But over in the neighboring town of Great Hangleton, in the dark and dingy police station, Frank was stubbornly repeating, again and again, that he was innocent, and that the only person he had seen near the house on the day of the Riddles' deaths had been a teenage boy, a stranger, dark-haired and pale. Nobody else in the village had seen any such boy, and the police were quite sure that Frank had invented him.

Then, just when things were looking very serious for Frank, the report on the Riddles' bodies came back and changed everything.

The police had never read an odder report. A team of doctors had examined the bodies and had concluded that none of the Riddles had been poisoned, stabbed, shot, strangled, suffocated, or (as far as they could tell) harmed at all. In fact (the report continued, in a tone of unmistakable bewilderment), the Riddles all appeared to be in perfect health - apart from the fact that they were all dead. The doctors did note (as though determined to find something wrong with the bodies) that each of the Riddles had a look of terror upon his or her face - but as the frustrated police said, whoever heard of three people being frightened to death?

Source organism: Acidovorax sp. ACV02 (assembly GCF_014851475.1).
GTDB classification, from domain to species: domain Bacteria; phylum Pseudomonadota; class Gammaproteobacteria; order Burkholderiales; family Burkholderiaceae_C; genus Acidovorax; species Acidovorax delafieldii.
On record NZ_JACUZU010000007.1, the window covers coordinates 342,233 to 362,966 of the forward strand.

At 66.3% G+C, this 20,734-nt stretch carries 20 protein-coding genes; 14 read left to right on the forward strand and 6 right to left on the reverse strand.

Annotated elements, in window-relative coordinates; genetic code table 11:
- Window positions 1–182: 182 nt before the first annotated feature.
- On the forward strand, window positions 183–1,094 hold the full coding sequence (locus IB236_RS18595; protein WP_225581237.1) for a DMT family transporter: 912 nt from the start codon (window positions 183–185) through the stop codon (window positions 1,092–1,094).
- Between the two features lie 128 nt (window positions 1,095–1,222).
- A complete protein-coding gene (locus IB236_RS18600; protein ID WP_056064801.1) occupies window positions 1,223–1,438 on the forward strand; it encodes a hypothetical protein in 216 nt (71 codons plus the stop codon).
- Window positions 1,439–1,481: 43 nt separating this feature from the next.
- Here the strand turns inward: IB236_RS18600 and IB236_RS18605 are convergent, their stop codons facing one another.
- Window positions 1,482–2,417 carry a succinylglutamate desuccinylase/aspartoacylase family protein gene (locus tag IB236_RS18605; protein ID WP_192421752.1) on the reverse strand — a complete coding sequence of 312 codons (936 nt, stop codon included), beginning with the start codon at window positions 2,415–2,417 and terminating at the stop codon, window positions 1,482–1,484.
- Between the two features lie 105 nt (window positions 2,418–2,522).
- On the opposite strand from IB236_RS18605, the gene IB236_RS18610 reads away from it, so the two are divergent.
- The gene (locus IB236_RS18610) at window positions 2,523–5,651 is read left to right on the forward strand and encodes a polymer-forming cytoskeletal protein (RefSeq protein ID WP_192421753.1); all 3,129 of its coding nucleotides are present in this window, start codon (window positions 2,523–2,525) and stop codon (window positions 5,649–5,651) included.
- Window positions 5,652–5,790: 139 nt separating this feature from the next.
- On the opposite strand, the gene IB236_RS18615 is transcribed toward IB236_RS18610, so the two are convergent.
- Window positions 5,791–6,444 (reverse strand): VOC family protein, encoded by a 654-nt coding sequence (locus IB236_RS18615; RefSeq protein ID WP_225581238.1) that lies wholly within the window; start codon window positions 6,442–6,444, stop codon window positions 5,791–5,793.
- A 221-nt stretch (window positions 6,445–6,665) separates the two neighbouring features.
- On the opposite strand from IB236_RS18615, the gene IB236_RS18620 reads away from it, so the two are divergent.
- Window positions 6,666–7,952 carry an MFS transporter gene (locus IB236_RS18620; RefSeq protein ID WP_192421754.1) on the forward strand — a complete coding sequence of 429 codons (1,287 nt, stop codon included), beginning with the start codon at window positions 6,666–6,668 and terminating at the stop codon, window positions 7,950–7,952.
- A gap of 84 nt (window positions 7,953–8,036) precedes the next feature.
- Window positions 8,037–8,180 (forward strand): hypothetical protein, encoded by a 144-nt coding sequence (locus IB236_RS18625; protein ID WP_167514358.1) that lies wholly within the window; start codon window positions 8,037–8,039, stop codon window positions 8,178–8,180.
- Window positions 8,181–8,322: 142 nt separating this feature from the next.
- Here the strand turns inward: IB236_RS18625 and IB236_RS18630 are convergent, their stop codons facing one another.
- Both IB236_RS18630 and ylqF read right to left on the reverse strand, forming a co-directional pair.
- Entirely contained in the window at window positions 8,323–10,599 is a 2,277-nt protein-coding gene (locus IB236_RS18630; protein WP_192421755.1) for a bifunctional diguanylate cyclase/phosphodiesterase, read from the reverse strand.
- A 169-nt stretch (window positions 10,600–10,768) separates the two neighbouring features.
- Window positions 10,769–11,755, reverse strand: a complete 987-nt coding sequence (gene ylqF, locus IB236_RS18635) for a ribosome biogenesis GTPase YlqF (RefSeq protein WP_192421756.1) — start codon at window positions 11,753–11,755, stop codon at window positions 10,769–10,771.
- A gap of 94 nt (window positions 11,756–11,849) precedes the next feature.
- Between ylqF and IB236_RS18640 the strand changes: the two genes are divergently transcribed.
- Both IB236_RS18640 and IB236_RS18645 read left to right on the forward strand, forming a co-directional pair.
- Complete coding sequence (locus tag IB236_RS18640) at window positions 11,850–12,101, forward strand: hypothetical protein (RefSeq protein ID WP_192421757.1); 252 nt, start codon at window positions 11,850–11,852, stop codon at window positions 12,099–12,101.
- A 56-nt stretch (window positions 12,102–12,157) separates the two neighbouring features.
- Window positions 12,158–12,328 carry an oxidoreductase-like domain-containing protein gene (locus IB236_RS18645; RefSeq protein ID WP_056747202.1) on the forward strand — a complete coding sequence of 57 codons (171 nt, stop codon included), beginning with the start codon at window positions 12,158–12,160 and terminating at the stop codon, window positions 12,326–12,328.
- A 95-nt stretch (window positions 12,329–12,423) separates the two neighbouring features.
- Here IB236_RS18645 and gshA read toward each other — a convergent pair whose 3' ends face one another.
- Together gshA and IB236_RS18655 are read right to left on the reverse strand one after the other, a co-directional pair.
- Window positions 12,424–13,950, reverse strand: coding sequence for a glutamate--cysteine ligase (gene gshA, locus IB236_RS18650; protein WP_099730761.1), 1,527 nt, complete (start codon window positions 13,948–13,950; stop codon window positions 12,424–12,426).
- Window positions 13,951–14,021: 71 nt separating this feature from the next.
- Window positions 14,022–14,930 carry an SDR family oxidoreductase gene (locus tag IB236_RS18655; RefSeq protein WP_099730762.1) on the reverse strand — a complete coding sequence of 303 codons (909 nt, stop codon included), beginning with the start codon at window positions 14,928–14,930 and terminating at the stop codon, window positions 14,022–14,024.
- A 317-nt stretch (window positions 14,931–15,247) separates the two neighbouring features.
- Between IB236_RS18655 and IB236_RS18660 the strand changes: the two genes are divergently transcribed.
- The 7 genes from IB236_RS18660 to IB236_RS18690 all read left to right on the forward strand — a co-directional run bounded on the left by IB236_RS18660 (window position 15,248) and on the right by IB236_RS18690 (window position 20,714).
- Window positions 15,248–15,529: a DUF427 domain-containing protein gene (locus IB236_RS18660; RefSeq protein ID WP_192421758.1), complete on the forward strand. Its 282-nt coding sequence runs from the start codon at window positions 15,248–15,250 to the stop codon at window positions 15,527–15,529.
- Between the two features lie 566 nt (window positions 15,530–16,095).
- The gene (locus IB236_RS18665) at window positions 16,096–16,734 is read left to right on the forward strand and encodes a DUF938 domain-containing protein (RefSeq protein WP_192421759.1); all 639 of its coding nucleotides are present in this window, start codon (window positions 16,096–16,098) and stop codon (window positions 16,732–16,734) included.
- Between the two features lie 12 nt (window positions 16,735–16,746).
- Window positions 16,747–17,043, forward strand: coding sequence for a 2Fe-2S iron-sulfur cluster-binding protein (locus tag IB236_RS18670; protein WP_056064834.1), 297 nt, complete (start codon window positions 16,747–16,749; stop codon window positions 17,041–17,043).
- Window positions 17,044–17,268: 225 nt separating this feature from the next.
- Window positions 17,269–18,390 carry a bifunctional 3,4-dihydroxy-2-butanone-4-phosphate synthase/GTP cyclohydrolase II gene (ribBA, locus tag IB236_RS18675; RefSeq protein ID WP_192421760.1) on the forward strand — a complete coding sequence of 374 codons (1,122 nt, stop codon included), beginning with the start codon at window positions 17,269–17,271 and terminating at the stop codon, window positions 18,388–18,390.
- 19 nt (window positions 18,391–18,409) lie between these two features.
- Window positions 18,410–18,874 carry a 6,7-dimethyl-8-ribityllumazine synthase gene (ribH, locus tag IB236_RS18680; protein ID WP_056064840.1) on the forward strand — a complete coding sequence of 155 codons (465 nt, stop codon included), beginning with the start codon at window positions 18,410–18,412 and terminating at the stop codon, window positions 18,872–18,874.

As there was no proof that the Riddles had been murdered at all, the police were forced to let Frank go. The Riddles were buried in the Little Hangleton churchyard, and their graves remained objects of curiosity for a while. To everyone's surprise, and amid a cloud of suspicion, Frank Bryce returned to his cottage on the grounds of the Riddle House.

"'S far as I'm concerned, he killed them, and I don't care what the police say," said Dot in the Hanged Man. "And if he had any decency, he'd leave here, knowing as how we knows he did it."

But Frank did not leave. He stayed to tend the garden for the next family who lived in the Riddle House, and then the next for neither family stayed long. Perhaps it was partly because of Frank that the new owners said there was a nasty feeling about the place, which, in the absence of inhabitants, started to fall into disrepair...